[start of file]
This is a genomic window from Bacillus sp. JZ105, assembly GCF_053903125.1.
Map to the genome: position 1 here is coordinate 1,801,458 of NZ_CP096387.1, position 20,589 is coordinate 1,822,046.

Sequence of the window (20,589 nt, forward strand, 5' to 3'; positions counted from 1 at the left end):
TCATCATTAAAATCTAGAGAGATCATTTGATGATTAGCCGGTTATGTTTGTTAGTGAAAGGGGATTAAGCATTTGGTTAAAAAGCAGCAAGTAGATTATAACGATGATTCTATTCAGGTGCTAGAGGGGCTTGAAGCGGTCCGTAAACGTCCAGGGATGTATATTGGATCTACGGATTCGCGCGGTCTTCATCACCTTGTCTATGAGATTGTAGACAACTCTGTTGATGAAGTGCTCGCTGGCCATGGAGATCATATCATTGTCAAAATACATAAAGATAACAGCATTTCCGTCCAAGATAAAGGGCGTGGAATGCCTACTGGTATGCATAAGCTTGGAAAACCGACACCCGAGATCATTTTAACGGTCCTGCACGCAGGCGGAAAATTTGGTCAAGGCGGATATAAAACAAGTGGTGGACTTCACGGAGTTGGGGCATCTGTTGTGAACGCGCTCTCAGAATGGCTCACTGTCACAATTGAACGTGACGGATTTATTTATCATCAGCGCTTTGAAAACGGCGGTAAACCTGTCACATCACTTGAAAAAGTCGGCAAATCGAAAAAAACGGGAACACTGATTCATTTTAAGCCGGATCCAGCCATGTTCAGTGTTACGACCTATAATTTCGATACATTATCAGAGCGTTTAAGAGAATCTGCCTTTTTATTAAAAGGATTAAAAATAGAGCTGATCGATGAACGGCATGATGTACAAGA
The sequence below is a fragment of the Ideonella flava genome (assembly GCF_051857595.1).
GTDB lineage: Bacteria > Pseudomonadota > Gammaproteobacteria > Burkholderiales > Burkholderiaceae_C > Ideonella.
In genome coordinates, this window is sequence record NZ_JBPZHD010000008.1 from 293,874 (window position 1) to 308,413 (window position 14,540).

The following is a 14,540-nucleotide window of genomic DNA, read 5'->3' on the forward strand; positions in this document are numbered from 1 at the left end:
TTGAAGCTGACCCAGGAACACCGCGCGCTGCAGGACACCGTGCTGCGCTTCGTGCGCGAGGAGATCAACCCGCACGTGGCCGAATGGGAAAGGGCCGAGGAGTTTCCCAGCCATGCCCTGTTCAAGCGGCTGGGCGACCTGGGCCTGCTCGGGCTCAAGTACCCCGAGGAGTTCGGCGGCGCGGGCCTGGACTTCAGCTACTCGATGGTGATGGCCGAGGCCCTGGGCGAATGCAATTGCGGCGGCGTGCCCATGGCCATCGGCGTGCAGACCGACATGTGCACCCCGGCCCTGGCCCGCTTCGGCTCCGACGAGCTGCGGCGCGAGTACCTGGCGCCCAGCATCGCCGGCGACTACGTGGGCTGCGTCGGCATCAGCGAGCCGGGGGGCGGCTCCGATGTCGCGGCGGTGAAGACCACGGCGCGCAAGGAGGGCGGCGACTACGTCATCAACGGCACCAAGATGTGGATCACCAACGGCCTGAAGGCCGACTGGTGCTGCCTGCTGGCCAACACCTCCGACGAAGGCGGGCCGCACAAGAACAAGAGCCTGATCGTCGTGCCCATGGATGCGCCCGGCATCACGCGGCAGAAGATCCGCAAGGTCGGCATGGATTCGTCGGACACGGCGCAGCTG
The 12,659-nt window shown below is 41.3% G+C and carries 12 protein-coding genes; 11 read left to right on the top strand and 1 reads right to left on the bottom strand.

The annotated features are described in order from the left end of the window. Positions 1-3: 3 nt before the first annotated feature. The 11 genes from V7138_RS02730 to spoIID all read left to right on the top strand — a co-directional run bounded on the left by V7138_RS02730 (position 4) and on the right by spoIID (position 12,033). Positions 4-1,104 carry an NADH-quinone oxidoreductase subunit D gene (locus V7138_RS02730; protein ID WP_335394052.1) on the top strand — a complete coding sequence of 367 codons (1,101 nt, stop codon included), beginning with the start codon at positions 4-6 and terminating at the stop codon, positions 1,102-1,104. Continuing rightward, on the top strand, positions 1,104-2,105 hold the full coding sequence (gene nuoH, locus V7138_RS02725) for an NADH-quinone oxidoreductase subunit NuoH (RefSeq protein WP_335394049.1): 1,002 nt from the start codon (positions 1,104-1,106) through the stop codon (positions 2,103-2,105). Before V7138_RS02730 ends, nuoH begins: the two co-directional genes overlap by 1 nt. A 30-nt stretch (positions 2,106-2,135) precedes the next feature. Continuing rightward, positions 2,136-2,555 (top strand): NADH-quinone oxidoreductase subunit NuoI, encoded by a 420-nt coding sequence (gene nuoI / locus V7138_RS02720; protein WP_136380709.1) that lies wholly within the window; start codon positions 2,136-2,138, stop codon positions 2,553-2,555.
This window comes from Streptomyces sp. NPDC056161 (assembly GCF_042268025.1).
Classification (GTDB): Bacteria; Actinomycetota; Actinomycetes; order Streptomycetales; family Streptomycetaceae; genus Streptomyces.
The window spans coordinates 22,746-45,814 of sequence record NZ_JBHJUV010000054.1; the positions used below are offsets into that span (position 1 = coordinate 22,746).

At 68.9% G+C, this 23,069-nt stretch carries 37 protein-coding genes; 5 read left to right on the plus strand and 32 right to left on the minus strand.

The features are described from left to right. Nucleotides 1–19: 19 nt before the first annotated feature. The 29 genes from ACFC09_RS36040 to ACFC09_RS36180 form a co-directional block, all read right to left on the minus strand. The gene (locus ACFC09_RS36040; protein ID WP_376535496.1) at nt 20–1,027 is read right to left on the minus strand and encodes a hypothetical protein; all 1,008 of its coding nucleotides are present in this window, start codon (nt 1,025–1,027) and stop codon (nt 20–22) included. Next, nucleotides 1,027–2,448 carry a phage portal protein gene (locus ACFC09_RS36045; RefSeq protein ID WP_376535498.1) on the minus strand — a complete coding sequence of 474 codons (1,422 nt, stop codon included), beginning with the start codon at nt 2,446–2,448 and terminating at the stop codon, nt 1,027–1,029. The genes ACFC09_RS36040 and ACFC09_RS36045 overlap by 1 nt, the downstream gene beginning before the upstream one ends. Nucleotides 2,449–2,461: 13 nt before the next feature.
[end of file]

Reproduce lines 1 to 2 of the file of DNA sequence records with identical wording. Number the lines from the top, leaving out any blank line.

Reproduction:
This is a genomic window from Bacillus sp. JZ105, assembly GCF_053903125.1.
Map to the genome: position 1 here is coordinate 1,801,458 of NZ_CP096387.1, position 20,589 is coordinate 1,822,046.